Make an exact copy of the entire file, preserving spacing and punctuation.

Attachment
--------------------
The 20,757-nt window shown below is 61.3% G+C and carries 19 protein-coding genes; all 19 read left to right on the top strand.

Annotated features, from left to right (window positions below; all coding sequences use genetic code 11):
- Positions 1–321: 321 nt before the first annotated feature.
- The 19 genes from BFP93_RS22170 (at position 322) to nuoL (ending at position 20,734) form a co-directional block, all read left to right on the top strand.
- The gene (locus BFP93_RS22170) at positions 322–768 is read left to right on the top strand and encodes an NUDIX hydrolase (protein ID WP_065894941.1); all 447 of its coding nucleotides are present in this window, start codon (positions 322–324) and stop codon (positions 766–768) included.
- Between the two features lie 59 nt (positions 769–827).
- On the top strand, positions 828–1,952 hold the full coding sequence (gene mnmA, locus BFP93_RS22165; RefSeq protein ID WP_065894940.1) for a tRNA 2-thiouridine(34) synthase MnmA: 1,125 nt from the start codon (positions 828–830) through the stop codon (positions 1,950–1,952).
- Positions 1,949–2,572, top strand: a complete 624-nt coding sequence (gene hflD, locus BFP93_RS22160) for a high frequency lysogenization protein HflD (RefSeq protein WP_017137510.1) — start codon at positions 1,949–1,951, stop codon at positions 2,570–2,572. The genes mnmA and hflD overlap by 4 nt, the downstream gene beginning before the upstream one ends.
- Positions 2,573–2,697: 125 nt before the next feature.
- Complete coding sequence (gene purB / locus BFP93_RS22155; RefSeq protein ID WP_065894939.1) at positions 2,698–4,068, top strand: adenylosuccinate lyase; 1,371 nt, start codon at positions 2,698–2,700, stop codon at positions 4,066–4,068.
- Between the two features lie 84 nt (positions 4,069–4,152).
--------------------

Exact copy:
The 20,757-nt window shown below is 61.3% G+C and carries 19 protein-coding genes; all 19 read left to right on the top strand.

Annotated features, from left to right (window positions below; all coding sequences use genetic code 11):
- Positions 1–321: 321 nt before the first annotated feature.
- The 19 genes from BFP93_RS22170 (at position 322) to nuoL (ending at position 20,734) form a co-directional block, all read left to right on the top strand.
- The gene (locus BFP93_RS22170) at positions 322–768 is read left to right on the top strand and encodes an NUDIX hydrolase (protein ID WP_065894941.1); all 447 of its coding nucleotides are present in this window, start codon (positions 322–324) and stop codon (positions 766–768) included.
- Between the two features lie 59 nt (positions 769–827).
- On the top strand, positions 828–1,952 hold the full coding sequence (gene mnmA, locus BFP93_RS22165; RefSeq protein ID WP_065894940.1) for a tRNA 2-thiouridine(34) synthase MnmA: 1,125 nt from the start codon (positions 828–830) through the stop codon (positions 1,950–1,952).
- Positions 1,949–2,572, top strand: a complete 624-nt coding sequence (gene hflD, locus BFP93_RS22160) for a high frequency lysogenization protein HflD (RefSeq protein WP_017137510.1) — start codon at positions 1,949–1,951, stop codon at positions 2,570–2,572. The genes mnmA and hflD overlap by 4 nt, the downstream gene beginning before the upstream one ends.
- Positions 2,573–2,697: 125 nt before the next feature.
- Complete coding sequence (gene purB / locus BFP93_RS22155; RefSeq protein ID WP_065894939.1) at positions 2,698–4,068, top strand: adenylosuccinate lyase; 1,371 nt, start codon at positions 2,698–2,700, stop codon at positions 4,066–4,068.
- Between the two features lie 84 nt (positions 4,069–4,152).